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Developer: THQ Inc.
Price: $3.99
Version Reviewed: 1.0
Device Reviewed On: iPad 2

Graphics / Sound Rating: ★★★½☆
Game Controls Rating: ★★★☆☆
Gameplay Rating: ★★½☆☆
Replay Value Rating: ★★★☆☆

Overall Rating: ★★★☆☆

WrestleFest represents everything about old school wrestling games, the good and the bad. This revival of the Technos arcade game of the same name features 13 wrestlers both past and present, from the late, great “Macho Man” Randy Savage to modern superstars like John Cena. There’s just one joystick and two buttons for performing all the actions. The goal is naturally to defeat opponents, by pin or submission.

WrestleFest stays true to its arcade origins, with animations that are limited but represent the wrestlers with custom animations for their signature moves and poses, using a smoothed out art style for the graphics. The engine scales the view in and out for when the view of the action expands, including when up to six wrestlers are in the ring at once. The game also boasts online multiplayer through Game Center, though it appears that iPhone/iPod and iPad versions are separate, making it harder to find an opponent. There’s a solid variety of game modes, involving anywhere from 2-6 wrestlers in the ring at once..

The problem is that just not a lot is actually explained with the game. Only the basic maneuvers are actually explained, everything else is just there for the player to figure out. Some rules can be easily discovered, like the 20-second limit of time spent out of the ring, and that to succeed at Royal Rumble mode, one must throw other wrestlers out of the ring entirely. Other aspects like whether one must try to climb out of the cage or just pin their opponent? How about tag matches, how does one tag out their partner? None of this is explained, and really, a lot of the game is just left to pure chance, like a lot of arcade games of yesteryear. We’ve moved on beyond those days, and mechanics need not be left to obscurity and seemingly random implementations. Very little in this game makes sense; button mashing in hope that it might curry favor with the wrestling gods is the order of the day here.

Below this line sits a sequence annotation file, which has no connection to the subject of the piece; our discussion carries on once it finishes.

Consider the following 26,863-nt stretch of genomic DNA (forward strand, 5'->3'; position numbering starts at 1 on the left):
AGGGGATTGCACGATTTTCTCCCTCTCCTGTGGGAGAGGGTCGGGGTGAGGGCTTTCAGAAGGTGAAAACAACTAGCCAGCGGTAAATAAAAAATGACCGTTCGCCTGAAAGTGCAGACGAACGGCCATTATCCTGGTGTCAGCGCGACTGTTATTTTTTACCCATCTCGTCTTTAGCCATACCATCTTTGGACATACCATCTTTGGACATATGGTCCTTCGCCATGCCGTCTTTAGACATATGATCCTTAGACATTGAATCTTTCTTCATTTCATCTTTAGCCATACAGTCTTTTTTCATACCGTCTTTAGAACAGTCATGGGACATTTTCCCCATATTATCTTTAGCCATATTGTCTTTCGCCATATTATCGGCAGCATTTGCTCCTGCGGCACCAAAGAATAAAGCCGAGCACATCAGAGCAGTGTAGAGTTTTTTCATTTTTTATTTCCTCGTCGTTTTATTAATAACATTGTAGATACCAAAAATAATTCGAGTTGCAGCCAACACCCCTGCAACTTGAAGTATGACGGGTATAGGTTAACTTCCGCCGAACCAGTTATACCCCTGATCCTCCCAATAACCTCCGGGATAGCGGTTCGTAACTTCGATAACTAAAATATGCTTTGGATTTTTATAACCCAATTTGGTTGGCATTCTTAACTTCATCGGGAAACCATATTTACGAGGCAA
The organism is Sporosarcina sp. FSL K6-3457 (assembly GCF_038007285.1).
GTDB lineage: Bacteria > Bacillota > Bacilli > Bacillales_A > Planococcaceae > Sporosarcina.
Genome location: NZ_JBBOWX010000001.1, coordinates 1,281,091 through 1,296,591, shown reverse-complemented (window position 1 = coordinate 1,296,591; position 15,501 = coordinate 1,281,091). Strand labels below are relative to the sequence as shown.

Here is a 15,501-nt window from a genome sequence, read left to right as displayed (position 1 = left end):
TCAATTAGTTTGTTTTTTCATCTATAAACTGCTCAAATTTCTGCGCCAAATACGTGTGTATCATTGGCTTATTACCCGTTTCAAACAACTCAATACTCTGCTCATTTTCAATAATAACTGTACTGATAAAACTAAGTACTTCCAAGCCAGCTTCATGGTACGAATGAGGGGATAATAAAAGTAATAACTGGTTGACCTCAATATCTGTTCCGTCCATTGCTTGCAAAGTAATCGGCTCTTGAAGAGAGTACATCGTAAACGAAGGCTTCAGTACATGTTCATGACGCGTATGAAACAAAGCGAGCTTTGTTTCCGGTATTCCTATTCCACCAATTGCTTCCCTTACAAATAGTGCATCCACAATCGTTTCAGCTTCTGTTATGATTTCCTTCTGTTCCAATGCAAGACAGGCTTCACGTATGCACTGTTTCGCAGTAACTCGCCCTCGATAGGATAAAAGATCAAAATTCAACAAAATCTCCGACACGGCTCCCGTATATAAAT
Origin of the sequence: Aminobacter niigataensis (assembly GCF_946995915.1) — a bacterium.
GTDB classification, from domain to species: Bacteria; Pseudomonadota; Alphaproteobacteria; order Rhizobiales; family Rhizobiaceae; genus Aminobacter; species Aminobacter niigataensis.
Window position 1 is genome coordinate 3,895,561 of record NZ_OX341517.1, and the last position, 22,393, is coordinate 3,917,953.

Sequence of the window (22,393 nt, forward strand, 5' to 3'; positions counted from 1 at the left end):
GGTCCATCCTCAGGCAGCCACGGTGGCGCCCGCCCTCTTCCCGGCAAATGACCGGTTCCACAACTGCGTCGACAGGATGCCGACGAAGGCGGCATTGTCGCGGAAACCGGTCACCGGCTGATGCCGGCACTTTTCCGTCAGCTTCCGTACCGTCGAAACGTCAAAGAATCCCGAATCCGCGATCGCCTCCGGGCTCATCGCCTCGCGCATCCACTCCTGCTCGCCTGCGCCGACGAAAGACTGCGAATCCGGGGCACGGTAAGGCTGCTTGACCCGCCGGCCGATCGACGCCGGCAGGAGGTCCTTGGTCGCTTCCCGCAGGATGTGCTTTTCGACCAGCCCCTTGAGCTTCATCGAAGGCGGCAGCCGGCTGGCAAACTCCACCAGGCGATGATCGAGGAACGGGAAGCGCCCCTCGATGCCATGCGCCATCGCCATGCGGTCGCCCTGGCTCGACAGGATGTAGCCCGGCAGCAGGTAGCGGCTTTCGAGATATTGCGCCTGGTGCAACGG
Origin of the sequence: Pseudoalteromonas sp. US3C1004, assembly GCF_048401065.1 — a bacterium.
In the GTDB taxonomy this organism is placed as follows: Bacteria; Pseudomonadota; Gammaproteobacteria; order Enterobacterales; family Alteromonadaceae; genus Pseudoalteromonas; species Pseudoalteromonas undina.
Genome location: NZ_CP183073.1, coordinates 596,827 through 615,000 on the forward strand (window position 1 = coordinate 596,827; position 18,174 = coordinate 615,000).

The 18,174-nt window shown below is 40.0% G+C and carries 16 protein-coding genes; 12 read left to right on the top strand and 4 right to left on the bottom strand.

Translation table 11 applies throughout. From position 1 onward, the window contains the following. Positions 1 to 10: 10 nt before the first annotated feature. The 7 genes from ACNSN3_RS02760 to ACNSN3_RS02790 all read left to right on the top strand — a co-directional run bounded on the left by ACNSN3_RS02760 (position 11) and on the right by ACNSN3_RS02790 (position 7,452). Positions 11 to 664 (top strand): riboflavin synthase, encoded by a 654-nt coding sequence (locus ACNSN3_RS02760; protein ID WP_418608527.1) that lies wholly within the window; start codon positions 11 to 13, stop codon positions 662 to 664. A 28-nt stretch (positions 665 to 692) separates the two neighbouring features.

WrestleFest’s randomness is what sinks this game; rules that are difficult to comprehend or discover how they work are not what modern games should have. Still, for those nostalgic for the old arcade-style wrestling games, this is a good fix. Beyond that? Might be best to stay away.

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